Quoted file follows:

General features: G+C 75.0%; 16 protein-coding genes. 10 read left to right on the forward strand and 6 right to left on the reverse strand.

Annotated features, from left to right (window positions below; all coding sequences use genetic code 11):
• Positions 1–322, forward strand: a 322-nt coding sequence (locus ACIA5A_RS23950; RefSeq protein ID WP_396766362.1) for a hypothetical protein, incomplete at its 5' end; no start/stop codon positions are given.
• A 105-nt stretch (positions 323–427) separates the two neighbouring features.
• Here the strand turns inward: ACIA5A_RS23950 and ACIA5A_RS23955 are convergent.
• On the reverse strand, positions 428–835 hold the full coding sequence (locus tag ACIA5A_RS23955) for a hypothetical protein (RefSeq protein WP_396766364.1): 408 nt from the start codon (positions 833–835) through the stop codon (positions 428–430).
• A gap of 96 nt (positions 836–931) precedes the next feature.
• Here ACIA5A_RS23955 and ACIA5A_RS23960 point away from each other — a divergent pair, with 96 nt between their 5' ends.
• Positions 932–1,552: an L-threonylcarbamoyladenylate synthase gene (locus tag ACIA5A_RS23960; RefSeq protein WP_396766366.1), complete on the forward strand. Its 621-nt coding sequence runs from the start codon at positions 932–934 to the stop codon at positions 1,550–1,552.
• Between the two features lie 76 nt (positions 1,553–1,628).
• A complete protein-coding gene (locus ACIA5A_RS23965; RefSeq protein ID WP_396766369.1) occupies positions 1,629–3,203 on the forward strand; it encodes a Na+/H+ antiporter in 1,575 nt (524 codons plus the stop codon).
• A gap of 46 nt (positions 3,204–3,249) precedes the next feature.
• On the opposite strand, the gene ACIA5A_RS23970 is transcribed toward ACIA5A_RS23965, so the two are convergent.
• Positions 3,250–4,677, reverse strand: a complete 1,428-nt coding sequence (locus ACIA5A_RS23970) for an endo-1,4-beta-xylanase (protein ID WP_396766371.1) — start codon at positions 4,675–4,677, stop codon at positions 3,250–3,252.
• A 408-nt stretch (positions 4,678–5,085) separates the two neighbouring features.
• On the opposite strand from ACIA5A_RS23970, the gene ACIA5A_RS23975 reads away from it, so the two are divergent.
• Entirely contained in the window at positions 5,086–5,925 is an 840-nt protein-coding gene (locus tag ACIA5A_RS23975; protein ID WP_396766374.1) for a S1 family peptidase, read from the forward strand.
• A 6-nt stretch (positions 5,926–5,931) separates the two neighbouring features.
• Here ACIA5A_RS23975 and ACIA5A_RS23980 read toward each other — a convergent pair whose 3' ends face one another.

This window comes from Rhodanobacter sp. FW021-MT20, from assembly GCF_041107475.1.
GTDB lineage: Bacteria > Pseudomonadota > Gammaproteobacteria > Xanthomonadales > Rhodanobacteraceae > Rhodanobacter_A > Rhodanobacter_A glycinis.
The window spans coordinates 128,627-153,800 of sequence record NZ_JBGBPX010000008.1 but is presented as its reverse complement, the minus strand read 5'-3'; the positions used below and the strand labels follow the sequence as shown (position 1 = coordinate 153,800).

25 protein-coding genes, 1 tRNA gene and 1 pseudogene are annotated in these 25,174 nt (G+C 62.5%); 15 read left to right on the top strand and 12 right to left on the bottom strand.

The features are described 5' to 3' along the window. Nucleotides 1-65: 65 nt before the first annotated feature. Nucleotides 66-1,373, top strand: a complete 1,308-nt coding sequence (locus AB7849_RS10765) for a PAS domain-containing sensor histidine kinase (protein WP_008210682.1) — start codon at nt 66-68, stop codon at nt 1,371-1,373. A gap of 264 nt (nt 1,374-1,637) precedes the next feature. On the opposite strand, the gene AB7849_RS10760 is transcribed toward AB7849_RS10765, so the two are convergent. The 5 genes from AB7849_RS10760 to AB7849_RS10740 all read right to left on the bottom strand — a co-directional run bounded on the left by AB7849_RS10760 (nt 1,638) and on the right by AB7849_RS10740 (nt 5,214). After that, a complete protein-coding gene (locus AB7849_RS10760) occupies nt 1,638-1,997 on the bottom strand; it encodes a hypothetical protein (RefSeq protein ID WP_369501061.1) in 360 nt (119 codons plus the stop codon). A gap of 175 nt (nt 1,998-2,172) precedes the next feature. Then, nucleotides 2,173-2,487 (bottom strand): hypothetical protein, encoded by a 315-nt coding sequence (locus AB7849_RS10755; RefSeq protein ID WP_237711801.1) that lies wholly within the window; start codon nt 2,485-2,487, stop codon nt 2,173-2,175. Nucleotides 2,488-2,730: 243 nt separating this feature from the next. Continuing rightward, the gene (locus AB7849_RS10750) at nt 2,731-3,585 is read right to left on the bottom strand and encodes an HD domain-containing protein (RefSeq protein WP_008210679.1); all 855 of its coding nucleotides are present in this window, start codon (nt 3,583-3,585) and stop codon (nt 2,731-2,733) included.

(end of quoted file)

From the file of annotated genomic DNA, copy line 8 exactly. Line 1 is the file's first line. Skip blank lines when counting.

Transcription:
• Here ACIA5A_RS23955 and ACIA5A_RS23960 point away from each other — a divergent pair, with 96 nt between their 5' ends.